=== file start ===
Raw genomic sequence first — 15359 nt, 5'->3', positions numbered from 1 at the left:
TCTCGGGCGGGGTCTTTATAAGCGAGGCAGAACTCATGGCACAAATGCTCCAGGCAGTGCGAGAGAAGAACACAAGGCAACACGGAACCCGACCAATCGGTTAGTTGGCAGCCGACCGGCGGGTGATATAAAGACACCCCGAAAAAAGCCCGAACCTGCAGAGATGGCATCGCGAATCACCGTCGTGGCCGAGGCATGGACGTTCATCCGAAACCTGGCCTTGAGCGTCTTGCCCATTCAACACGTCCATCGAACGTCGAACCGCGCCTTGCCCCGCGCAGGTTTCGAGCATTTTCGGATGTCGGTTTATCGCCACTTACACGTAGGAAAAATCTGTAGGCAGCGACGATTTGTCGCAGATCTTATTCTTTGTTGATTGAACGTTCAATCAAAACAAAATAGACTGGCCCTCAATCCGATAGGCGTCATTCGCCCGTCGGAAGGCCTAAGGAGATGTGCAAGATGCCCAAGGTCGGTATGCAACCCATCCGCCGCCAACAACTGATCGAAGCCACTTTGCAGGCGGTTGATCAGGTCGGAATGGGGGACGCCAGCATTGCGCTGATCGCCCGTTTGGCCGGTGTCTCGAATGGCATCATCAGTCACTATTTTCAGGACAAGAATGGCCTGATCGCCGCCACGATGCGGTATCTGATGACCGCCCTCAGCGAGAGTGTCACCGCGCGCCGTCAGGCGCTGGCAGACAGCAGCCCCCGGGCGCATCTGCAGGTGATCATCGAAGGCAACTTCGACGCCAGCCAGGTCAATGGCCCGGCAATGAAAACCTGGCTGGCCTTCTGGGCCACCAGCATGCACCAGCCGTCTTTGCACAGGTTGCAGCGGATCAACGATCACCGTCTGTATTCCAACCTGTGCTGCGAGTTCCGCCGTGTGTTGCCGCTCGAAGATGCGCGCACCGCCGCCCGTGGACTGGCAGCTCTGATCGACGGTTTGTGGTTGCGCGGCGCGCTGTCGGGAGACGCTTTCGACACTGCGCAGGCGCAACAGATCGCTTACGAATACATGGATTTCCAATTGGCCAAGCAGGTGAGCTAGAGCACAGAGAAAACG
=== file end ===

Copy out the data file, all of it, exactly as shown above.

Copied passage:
Raw genomic sequence first — 15359 nt, 5'->3', positions numbered from 1 at the left:
TCTCGGGCGGGGTCTTTATAAGCGAGGCAGAACTCATGGCACAAATGCTCCAGGCAGTGCGAGAGAAGAACACAAGGCAACACGGAACCCGACCAATCGGTTAGTTGGCAGCCGACCGGCGGGTGATATAAAGACACCCCGAAAAAAGCCCGAACCTGCAGAGATGGCATCGCGAATCACCGTCGTGGCCGAGGCATGGACGTTCATCCGAAACCTGGCCTTGAGCGTCTTGCCCATTCAACACGTCCATCGAACGTCGAACCGCGCCTTGCCCCGCGCAGGTTTCGAGCATTTTCGGATGTCGGTTTATCGCCACTTACACGTAGGAAAAATCTGTAGGCAGCGACGATTTGTCGCAGATCTTATTCTTTGTTGATTGAACGTTCAATCAAAACAAAATAGACTGGCCCTCAATCCGATAGGCGTCATTCGCCCGTCGGAAGGCCTAAGGAGATGTGCAAGATGCCCAAGGTCGGTATGCAACCCATCCGCCGCCAACAACTGATCGAAGCCACTTTGCAGGCGGTTGATCAGGTCGGAATGGGGGACGCCAGCATTGCGCTGATCGCCCGTTTGGCCGGTGTCTCGAATGGCATCATCAGTCACTATTTTCAGGACAAGAATGGCCTGATCGCCGCCACGATGCGGTATCTGATGACCGCCCTCAGCGAGAGTGTCACCGCGCGCCGTCAGGCGCTGGCAGACAGCAGCCCCCGGGCGCATCTGCAGGTGATCATCGAAGGCAACTTCGACGCCAGCCAGGTCAATGGCCCGGCAATGAAAACCTGGCTGGCCTTCTGGGCCACCAGCATGCACCAGCCGTCTTTGCACAGGTTGCAGCGGATCAACGATCACCGTCTGTATTCCAACCTGTGCTGCGAGTTCCGCCGTGTGTTGCCGCTCGAAGATGCGCGCACCGCCGCCCGTGGACTGGCAGCTCTGATCGACGGTTTGTGGTTGCGCGGCGCGCTGTCGGGAGACGCTTTCGACACTGCGCAGGCGCAACAGATCGCTTACGAATACATGGATTTCCAATTGGCCAAGCAGGTGAGCTAGAGCACAGAGAAAACG